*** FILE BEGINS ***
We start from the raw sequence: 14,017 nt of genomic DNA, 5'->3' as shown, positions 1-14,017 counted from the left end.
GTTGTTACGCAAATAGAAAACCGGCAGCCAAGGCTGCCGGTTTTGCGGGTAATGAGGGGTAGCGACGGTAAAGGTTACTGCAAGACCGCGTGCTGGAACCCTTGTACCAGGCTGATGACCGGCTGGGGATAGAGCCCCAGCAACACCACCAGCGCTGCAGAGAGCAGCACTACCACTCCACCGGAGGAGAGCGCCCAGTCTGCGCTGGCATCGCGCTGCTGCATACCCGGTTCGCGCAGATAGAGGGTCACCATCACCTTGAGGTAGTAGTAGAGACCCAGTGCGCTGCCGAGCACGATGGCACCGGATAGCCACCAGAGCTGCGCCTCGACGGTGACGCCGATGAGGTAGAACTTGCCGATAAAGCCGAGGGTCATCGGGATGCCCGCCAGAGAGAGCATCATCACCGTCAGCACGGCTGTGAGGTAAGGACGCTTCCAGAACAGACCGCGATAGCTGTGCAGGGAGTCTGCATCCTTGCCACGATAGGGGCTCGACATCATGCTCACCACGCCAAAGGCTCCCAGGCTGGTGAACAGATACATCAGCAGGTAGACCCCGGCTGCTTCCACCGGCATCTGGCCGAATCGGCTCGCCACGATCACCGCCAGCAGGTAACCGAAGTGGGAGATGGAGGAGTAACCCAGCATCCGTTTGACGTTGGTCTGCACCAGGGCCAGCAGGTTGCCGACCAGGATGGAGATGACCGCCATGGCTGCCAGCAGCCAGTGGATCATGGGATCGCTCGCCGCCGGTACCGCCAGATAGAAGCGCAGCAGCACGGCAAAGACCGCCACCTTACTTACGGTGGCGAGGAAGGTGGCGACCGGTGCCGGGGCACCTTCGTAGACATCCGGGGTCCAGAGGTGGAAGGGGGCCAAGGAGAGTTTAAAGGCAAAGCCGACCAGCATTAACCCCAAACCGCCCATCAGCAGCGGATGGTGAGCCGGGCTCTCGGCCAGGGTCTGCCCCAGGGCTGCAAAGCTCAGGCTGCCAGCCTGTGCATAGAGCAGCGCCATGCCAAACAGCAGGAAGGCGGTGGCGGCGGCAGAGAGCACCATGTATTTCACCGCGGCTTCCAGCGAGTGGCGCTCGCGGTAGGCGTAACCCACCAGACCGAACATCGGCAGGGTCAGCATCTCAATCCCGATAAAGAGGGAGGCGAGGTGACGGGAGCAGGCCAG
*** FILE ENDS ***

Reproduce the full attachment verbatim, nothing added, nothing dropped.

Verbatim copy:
We start from the raw sequence: 14,017 nt of genomic DNA, 5'->3' as shown, positions 1-14,017 counted from the left end.
GTTGTTACGCAAATAGAAAACCGGCAGCCAAGGCTGCCGGTTTTGCGGGTAATGAGGGGTAGCGACGGTAAAGGTTACTGCAAGACCGCGTGCTGGAACCCTTGTACCAGGCTGATGACCGGCTGGGGATAGAGCCCCAGCAACACCACCAGCGCTGCAGAGAGCAGCACTACCACTCCACCGGAGGAGAGCGCCCAGTCTGCGCTGGCATCGCGCTGCTGCATACCCGGTTCGCGCAGATAGAGGGTCACCATCACCTTGAGGTAGTAGTAGAGACCCAGTGCGCTGCCGAGCACGATGGCACCGGATAGCCACCAGAGCTGCGCCTCGACGGTGACGCCGATGAGGTAGAACTTGCCGATAAAGCCGAGGGTCATCGGGATGCCCGCCAGAGAGAGCATCATCACCGTCAGCACGGCTGTGAGGTAAGGACGCTTCCAGAACAGACCGCGATAGCTGTGCAGGGAGTCTGCATCCTTGCCACGATAGGGGCTCGACATCATGCTCACCACGCCAAAGGCTCCCAGGCTGGTGAACAGATACATCAGCAGGTAGACCCCGGCTGCTTCCACCGGCATCTGGCCGAATCGGCTCGCCACGATCACCGCCAGCAGGTAACCGAAGTGGGAGATGGAGGAGTAACCCAGCATCCGTTTGACGTTGGTCTGCACCAGGGCCAGCAGGTTGCCGACCAGGATGGAGATGACCGCCATGGCTGCCAGCAGCCAGTGGATCATGGGATCGCTCGCCGCCGGTACCGCCAGATAGAAGCGCAGCAGCACGGCAAAGACCGCCACCTTACTTACGGTGGCGAGGAAGGTGGCGACCGGTGCCGGGGCACCTTCGTAGACATCCGGGGTCCAGAGGTGGAAGGGGGCCAAGGAGAGTTTAAAGGCAAAGCCGACCAGCATTAACCCCAAACCGCCCATCAGCAGCGGATGGTGAGCCGGGCTCTCGGCCAGGGTCTGCCCCAGGGCTGCAAAGCTCAGGCTGCCAGCCTGTGCATAGAGCAGCGCCATGCCAAACAGCAGGAAGGCGGTGGCGGCGGCAGAGAGCACCATGTATTTCACCGCGGCTTCCAGCGAGTGGCGCTCGCGGTAGGCGTAACCCACCAGACCGAACATCGGCAGGGTCAGCATCTCAATCCCGATAAAGAGGGAGGCGAGGTGACGGGAGCAGGCCAG